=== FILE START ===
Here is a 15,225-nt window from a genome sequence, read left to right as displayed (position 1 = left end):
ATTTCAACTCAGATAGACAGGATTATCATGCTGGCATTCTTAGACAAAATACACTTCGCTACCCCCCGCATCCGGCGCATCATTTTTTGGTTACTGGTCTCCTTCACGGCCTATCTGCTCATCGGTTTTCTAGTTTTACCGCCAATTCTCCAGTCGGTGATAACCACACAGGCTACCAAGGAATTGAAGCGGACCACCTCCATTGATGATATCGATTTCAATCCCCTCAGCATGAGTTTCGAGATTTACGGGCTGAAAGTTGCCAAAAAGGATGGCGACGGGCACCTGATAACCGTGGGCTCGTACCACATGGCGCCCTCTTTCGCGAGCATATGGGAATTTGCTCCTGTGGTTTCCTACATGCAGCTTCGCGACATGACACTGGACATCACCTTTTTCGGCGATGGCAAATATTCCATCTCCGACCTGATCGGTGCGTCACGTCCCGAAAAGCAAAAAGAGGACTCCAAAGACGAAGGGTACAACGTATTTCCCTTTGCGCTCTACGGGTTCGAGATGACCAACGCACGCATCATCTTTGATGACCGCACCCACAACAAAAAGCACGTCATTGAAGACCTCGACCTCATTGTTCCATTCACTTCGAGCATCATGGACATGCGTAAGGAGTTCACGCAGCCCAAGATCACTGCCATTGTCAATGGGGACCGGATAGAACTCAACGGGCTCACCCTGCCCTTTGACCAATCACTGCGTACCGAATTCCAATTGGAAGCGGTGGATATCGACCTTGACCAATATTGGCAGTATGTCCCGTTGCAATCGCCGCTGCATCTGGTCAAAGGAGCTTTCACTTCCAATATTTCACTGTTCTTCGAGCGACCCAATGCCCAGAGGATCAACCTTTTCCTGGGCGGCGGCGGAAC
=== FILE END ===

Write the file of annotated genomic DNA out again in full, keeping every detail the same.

Here is a 15,225-nt window from a genome sequence, read left to right as displayed (position 1 = left end):
ATTTCAACTCAGATAGACAGGATTATCATGCTGGCATTCTTAGACAAAATACACTTCGCTACCCCCCGCATCCGGCGCATCATTTTTTGGTTACTGGTCTCCTTCACGGCCTATCTGCTCATCGGTTTTCTAGTTTTACCGCCAATTCTCCAGTCGGTGATAACCACACAGGCTACCAAGGAATTGAAGCGGACCACCTCCATTGATGATATCGATTTCAATCCCCTCAGCATGAGTTTCGAGATTTACGGGCTGAAAGTTGCCAAAAAGGATGGCGACGGGCACCTGATAACCGTGGGCTCGTACCACATGGCGCCCTCTTTCGCGAGCATATGGGAATTTGCTCCTGTGGTTTCCTACATGCAGCTTCGCGACATGACACTGGACATCACCTTTTTCGGCGATGGCAAATATTCCATCTCCGACCTGATCGGTGCGTCACGTCCCGAAAAGCAAAAAGAGGACTCCAAAGACGAAGGGTACAACGTATTTCCCTTTGCGCTCTACGGGTTCGAGATGACCAACGCACGCATCATCTTTGATGACCGCACCCACAACAAAAAGCACGTCATTGAAGACCTCGACCTCATTGTTCCATTCACTTCGAGCATCATGGACATGCGTAAGGAGTTCACGCAGCCCAAGATCACTGCCATTGTCAATGGGGACCGGATAGAACTCAACGGGCTCACCCTGCCCTTTGACCAATCACTGCGTACCGAATTCCAATTGGAAGCGGTGGATATCGACCTTGACCAATATTGGCAGTATGTCCCGTTGCAATCGCCGCTGCATCTGGTCAAAGGAGCTTTCACTTCCAATATTTCACTGTTCTTCGAGCGACCCAATGCCCAGAGGATCAACCTTTTCCTGGGCGGCGGCGGAAC